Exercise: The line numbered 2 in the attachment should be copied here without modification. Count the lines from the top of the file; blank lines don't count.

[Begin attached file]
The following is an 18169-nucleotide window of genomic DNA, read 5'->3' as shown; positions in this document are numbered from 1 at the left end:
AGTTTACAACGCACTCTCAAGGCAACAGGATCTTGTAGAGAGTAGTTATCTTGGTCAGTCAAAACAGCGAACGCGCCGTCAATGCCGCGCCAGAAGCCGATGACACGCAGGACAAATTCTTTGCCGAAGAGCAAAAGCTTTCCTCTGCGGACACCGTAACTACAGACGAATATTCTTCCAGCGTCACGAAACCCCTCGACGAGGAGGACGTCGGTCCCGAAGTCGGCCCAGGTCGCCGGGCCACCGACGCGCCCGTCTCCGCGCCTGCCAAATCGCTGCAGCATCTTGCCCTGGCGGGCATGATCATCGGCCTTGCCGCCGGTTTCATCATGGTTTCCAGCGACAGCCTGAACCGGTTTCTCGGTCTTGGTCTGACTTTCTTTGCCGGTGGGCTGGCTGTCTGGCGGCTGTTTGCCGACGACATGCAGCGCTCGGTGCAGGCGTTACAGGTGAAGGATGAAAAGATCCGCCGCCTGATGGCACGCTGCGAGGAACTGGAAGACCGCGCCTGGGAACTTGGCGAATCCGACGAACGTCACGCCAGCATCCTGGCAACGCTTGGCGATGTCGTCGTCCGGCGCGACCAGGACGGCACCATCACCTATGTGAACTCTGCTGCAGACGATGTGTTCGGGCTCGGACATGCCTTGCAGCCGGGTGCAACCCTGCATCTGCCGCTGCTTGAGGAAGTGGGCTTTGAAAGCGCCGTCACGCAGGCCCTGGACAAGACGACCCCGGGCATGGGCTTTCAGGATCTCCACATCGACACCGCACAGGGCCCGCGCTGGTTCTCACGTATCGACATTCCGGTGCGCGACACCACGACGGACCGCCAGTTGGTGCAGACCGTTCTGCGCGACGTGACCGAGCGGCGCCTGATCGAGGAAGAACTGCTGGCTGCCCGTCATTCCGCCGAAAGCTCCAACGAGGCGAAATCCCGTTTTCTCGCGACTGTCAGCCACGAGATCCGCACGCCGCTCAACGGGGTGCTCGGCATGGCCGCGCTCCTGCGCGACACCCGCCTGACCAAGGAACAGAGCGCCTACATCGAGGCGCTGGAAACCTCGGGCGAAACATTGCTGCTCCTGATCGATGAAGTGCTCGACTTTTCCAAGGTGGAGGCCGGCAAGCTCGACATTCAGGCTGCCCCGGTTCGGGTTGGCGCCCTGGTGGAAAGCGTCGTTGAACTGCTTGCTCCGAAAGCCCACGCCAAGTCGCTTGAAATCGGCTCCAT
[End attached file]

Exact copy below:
AGTTTACAACGCACTCTCAAGGCAACAGGATCTTGTAGAGAGTAGTTATCTTGGTCAGTCAAAACAGCGAACGCGCCGTCAATGCCGCGCCAGAAGCCGATGACACGCAGGACAAATTCTTTGCCGAAGAGCAAAAGCTTTCCTCTGCGGACACCGTAACTACAGACGAATATTCTTCCAGCGTCACGAAACCCCTCGACGAGGAGGACGTCGGTCCCGAAGTCGGCCCAGGTCGCCGGGCCACCGACGCGCCCGTCTCCGCGCCTGCCAAATCGCTGCAGCATCTTGCCCTGGCGGGCATGATCATCGGCCTTGCCGCCGGTTTCATCATGGTTTCCAGCGACAGCCTGAACCGGTTTCTCGGTCTTGGTCTGACTTTCTTTGCCGGTGGGCTGGCTGTCTGGCGGCTGTTTGCCGACGACATGCAGCGCTCGGTGCAGGCGTTACAGGTGAAGGATGAAAAGATCCGCCGCCTGATGGCACGCTGCGAGGAACTGGAAGACCGCGCCTGGGAACTTGGCGAATCCGACGAACGTCACGCCAGCATCCTGGCAACGCTTGGCGATGTCGTCGTCCGGCGCGACCAGGACGGCACCATCACCTATGTGAACTCTGCTGCAGACGATGTGTTCGGGCTCGGACATGCCTTGCAGCCGGGTGCAACCCTGCATCTGCCGCTGCTTGAGGAAGTGGGCTTTGAAAGCGCCGTCACGCAGGCCCTGGACAAGACGACCCCGGGCATGGGCTTTCAGGATCTCCACATCGACACCGCACAGGGCCCGCGCTGGTTCTCACGTATCGACATTCCGGTGCGCGACACCACGACGGACCGCCAGTTGGTGCAGACCGTTCTGCGCGACGTGACCGAGCGGCGCCTGATCGAGGAAGAACTGCTGGCTGCCCGTCATTCCGCCGAAAGCTCCAACGAGGCGAAATCCCGTTTTCTCGCGACTGTCAGCCACGAGATCCGCACGCCGCTCAACGGGGTGCTCGGCATGGCCGCGCTCCTGCGCGACACCCGCCTGACCAAGGAACAGAGCGCCTACATCGAGGCGCTGGAAACCTCGGGCGAAACATTGCTGCTCCTGATCGATGAAGTGCTCGACTTTTCCAAGGTGGAGGCCGGCAAGCTCGACATTCAGGCTGCCCCGGTTCGGGTTGGCGCCCTGGTGGAAAGCGTCGTTGAACTGCTTGCTCCGAAAGCCCACGCCAAGTCGCTTGAAATCGGCTCCAT